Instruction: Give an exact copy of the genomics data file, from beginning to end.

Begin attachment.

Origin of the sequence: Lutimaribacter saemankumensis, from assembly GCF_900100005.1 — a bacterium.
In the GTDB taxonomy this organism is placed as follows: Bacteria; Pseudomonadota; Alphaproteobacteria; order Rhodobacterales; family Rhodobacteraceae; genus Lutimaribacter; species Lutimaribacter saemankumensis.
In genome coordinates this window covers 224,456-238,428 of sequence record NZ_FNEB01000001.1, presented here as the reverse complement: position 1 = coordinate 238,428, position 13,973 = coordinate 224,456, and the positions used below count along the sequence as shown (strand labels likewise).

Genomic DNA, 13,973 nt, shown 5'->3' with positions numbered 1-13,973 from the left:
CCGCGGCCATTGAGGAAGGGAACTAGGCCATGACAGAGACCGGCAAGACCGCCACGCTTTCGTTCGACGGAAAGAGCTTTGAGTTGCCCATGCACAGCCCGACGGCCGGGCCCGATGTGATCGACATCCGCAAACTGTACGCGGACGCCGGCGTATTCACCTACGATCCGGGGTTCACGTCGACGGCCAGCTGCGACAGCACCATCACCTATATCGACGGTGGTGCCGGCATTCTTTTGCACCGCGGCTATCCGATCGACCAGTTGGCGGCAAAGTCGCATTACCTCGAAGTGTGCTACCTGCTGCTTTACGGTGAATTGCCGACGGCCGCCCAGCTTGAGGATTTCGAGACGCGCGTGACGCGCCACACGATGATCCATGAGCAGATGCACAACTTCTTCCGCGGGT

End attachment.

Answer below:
Origin of the sequence: Lutimaribacter saemankumensis, from assembly GCF_900100005.1 — a bacterium.
In the GTDB taxonomy this organism is placed as follows: Bacteria; Pseudomonadota; Alphaproteobacteria; order Rhodobacterales; family Rhodobacteraceae; genus Lutimaribacter; species Lutimaribacter saemankumensis.
In genome coordinates this window covers 224,456-238,428 of sequence record NZ_FNEB01000001.1, presented here as the reverse complement: position 1 = coordinate 238,428, position 13,973 = coordinate 224,456, and the positions used below count along the sequence as shown (strand labels likewise).

Genomic DNA, 13,973 nt, shown 5'->3' with positions numbered 1-13,973 from the left:
CCGCGGCCATTGAGGAAGGGAACTAGGCCATGACAGAGACCGGCAAGACCGCCACGCTTTCGTTCGACGGAAAGAGCTTTGAGTTGCCCATGCACAGCCCGACGGCCGGGCCCGATGTGATCGACATCCGCAAACTGTACGCGGACGCCGGCGTATTCACCTACGATCCGGGGTTCACGTCGACGGCCAGCTGCGACAGCACCATCACCTATATCGACGGTGGTGCCGGCATTCTTTTGCACCGCGGCTATCCGATCGACCAGTTGGCGGCAAAGTCGCATTACCTCGAAGTGTGCTACCTGCTGCTTTACGGTGAATTGCCGACGGCCGCCCAGCTTGAGGATTTCGAGACGCGCGTGACGCGCCACACGATGATCCATGAGCAGATGCACAACTTCTTCCGCGGGT